The Neshaminy School Board's decision to has left at least 350 children in academic limbo, according to charter school officials.
According to a press release issued by the charter school, the Neshaminy School Board "capriciously and arbitrarily" rescinded the charter without providing School Lane Charter School with any notice that the action was scheduled to take place.
The school board "erroneously claimed as reason for its vote that School Lane Charter School-Neshaminy rejected the terms of its charter" -- a claim the charter school officials said is untrue in the release.
School Lane Charter School claims that the school board "violated the terms of the charter by adding conditions after it was approved in July," and that the board did so outside of public view. Those additional conditions included requiring the charter school to lease or purchase the old Eisenhouse Elementary School on Woodbourne Road in Middletown and limiting the number of students who could attend the charter school with enrollment caps.
"Making the charter conditional upon the renting of this building was illegal to begin with, based on the precedent set by the Pennsylvania Supreme Court ruling in the Collegium Charter School case," as stated in the release.
According to the release, the school board placed illegal conditions upon how the charter school may or may not classify special education students in the initial charter agreement. The Pennsylvania Department of Education has overturned these conditions, but the charter school is also claiming that the school district has ignored directives and deadlines from state officials.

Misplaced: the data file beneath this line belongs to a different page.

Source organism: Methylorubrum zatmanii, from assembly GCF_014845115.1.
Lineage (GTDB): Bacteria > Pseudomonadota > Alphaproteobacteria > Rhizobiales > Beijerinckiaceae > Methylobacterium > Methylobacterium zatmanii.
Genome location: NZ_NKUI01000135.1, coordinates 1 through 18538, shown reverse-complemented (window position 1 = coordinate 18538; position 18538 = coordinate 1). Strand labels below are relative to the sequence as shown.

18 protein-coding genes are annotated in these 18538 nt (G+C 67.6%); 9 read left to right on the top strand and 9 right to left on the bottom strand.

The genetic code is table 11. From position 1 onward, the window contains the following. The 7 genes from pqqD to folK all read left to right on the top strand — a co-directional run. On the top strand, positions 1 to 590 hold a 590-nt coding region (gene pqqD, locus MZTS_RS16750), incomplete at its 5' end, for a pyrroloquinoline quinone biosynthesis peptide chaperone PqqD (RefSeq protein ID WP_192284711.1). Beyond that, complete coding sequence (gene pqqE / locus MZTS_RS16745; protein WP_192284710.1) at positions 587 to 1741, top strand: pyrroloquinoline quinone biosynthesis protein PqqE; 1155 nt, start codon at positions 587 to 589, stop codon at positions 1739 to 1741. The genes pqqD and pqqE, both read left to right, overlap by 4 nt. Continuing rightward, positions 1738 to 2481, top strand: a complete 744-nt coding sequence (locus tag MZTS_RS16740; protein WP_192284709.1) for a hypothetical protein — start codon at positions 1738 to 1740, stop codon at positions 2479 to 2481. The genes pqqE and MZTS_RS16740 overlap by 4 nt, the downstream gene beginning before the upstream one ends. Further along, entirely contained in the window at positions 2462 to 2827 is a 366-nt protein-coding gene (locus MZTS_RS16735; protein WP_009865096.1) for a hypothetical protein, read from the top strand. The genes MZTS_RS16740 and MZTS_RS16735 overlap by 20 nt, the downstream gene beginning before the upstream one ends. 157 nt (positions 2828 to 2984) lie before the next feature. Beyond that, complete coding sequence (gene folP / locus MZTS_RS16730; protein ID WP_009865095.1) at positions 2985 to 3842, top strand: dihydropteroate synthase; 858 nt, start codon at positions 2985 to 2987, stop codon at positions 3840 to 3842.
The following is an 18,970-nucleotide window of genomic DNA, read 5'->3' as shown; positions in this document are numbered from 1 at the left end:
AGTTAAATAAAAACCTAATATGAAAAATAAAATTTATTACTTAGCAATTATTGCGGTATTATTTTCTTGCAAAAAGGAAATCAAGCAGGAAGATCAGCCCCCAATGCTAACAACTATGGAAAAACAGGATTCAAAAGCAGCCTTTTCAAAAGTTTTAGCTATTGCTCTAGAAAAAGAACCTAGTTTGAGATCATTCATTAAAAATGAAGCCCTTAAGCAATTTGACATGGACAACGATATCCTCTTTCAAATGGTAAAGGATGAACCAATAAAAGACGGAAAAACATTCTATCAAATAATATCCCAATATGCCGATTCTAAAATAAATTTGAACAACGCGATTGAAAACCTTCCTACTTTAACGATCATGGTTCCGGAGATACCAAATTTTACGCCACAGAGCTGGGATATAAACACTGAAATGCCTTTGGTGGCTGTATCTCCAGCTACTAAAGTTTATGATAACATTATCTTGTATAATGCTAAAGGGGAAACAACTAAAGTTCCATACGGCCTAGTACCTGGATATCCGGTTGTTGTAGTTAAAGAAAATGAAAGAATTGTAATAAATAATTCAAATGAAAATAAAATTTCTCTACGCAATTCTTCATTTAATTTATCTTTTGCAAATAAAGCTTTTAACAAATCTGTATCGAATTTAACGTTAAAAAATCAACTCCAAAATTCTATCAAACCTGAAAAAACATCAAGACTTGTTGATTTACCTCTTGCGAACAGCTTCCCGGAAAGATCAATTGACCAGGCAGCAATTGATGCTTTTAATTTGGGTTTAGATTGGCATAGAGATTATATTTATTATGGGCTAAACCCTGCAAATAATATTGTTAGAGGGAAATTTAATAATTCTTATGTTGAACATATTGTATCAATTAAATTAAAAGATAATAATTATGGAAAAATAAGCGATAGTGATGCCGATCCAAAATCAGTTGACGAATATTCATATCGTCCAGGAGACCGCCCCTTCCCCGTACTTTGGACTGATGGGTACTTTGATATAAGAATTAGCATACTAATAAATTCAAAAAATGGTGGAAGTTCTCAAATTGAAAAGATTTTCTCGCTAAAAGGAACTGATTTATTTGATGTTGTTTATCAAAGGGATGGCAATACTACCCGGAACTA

The charter school was scheduled to open its doors in August 2012, which required several months to prepare the builing. But, according to the relesae, the school district failed to give the building's current tenant, the Delta Schol, a 12-month notice to vacate the premises.
"As recently as October 19, the school district had not yet notified the Delta School that its lease had been terminated, which would have prohibited School Lane Charter School-Neshaminy from opening as scheduled for the 2012-2013 school year," as stated in the release.
The Delta School's current least expires in 2014 and "continues to have the first right of refusal to purchase the building should the district wish to sell the property."
According to the charter school, these conditions forced School Lane Charter School-Neshaminy to search for another location as an alternative solution in order to begin serving students during the 2012-2013 school year.
Despite all of this, the School Lane Charter School "remains committed to the hundreds of Neshaminy families who wish to provide their children what they believe is their best public school choice, and is exploring its legal options to overturn the board’s vote."
School Lane officials are confident that the law is on their side and the charter school's administrators "remain hopeful, however, that the Neshaminy School Board will reverse its decision and instead act in the best interests of the taxpayers, and more importantly, the children who have pre-enrolled in School Lane Charter School-Neshaminy."